Cato made no reply and, instead, suddenly sank his teeth into Pulcher's forearm. Pulcher cried out and instinctively smashed his free hand into the side of Cato's head, knocking him back against the bunk. There was an explosion of white inside Cato's skull before the room swirled back into vision. Pulcher was looking down at a dark oval patch on his arm where Cato's teeth had broken the skin.
'You're dead!' Pulcher stooped into a crouch, knife at the ready. 'You're fucking dead!'
Suddenly a broad shaft of light from the corridor flowed into the room as the door was swung open.
'What the hell is this?' Macro growled. 'Is this a fight?'
Pulcher drew himself up. 'No, sir. Just showing the boy how to handle himself in a fight. We're friends, sir.'
'Friends?' Macro repeated doubtfully. 'Then what happened to your arm?'
'Lad got carried away, sir. Didn't mean no harm. Ain't that right?'
Cato rose from the floor. His first instinct was to tell the truth. Then he realised that this wasn't the soldier's way. If he was to earn any respect from his new comrades he couldn't afford to be seen as running to authority for protection. Besides, if he covered for Pulcher now then maybe the thug would have cause to be grateful to him. Any advantage was worth securing at this stage.
'Yes, sir. That's right. We're friends.'
'Hmm.' Macro scratched his chin. 'Well, if you really are friends then I'd hate to be one of your enemies. Right, optio – I want a word with you in my quarters right now, so I'm afraid your friend here will have to leave.'
'Sir!' Pulcher replied smartly. 'I'll see you tomorrow, Cato.'
'We can continue our practice then.'
Cato smiled weakly then Pulcher turned and left the room, leaving an amused Macro in his wake.
'So that's your friend, is it?'
'I'd be a little more careful in my selection of friends if I were you.'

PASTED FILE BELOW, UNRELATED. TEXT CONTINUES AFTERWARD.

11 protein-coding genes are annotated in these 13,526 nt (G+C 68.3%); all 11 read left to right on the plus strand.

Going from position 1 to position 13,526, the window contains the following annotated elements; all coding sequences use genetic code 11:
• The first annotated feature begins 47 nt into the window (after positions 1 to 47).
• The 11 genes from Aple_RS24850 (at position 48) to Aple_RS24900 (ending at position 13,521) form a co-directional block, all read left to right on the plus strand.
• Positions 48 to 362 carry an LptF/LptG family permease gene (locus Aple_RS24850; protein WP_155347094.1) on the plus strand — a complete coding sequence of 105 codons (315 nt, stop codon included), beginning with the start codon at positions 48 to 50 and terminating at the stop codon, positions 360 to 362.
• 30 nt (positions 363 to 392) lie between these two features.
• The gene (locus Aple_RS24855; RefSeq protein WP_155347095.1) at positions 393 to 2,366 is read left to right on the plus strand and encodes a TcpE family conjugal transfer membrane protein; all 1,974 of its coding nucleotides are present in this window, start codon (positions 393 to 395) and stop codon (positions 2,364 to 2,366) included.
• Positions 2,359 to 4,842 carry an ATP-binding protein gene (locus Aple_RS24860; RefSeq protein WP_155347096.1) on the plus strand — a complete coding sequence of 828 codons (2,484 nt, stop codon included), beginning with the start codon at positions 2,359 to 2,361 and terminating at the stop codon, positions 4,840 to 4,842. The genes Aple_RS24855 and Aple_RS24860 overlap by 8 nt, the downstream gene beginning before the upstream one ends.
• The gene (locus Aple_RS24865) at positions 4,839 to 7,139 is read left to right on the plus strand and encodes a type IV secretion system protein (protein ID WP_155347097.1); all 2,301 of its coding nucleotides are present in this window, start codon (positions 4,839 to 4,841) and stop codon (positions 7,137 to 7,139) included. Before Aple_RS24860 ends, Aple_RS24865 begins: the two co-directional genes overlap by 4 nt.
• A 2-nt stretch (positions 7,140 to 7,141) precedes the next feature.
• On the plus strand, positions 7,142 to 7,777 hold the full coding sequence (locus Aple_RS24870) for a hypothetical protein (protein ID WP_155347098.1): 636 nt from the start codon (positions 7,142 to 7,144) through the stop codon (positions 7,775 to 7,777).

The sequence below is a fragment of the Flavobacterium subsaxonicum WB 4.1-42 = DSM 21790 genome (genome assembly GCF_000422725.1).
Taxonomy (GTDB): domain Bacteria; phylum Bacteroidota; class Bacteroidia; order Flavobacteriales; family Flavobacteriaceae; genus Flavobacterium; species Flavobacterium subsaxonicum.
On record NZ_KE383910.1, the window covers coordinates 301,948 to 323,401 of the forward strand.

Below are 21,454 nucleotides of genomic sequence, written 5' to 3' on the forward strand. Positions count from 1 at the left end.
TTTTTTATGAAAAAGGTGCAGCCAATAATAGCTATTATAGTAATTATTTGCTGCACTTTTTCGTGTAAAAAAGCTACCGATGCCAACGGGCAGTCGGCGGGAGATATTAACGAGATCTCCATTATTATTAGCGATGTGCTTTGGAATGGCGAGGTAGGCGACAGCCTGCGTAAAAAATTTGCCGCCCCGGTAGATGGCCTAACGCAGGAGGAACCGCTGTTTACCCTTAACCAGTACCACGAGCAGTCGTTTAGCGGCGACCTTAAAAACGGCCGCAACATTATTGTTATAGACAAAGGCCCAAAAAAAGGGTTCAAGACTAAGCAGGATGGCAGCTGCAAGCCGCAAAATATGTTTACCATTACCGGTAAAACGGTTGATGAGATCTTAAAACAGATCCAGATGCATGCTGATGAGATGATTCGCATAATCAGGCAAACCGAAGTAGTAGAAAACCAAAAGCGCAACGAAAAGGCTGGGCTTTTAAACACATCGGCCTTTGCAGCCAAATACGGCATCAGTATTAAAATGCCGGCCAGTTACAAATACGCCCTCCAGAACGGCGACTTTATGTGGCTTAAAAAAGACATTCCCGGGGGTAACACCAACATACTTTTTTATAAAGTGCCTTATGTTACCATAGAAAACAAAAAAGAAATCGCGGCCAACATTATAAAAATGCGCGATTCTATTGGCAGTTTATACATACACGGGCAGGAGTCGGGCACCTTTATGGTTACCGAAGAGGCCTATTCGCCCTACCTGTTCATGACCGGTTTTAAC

'Now then, we need to talk. Come with me.'
Macro led the way down the corridor to the administration section of the barracks block where his quarters were situated. Cato was ushered, with a friendly wave, into the centurion's office where two desks were set against opposite walls. The larger desk was completely clear while the smaller was covered in neatly arranged piles of papyrus and waxed slates.
'Over there.' Macro pointed to a trestle chair by the larger desk and Cato sat down quietly while the centurion found another chair and placed it behind the desk.
'Drink?' Macro asked. 'It's good stuff.'
'Thank you, sir.'
Macro poured them each a small cup from a large jar and then eased himself back into his chair. A good deal of wine had already passed his lips that day and he felt uncommonly good-natured. Experience should have told him that today's good nature is tomorrow's skull-crunching hangover – but the gods of wine and memory never were on speaking terms.
'I need to talk about your duties, as far as being an optio is concerned. For the moment I just want you to help Piso with the paperwork. There's no way I can let you give orders to the other men in the century – they'd die laughing. I know you outrank them, officially, but you just have to accept that you can't act as an optio for the moment. Understand?'
'Given time, once you've trained… then we'll see. But for now I need a clerk more than I need a second-in-command. Piso will show you what you need to know in the morning.'
'Now I expect you could use some sleep, you'll need it. You can go.'
'Thank you, sir.'
'I will arrange for Piso to show you the ropes after training ends tomorrow.'
'Yes, sir. I'll look forward to it.'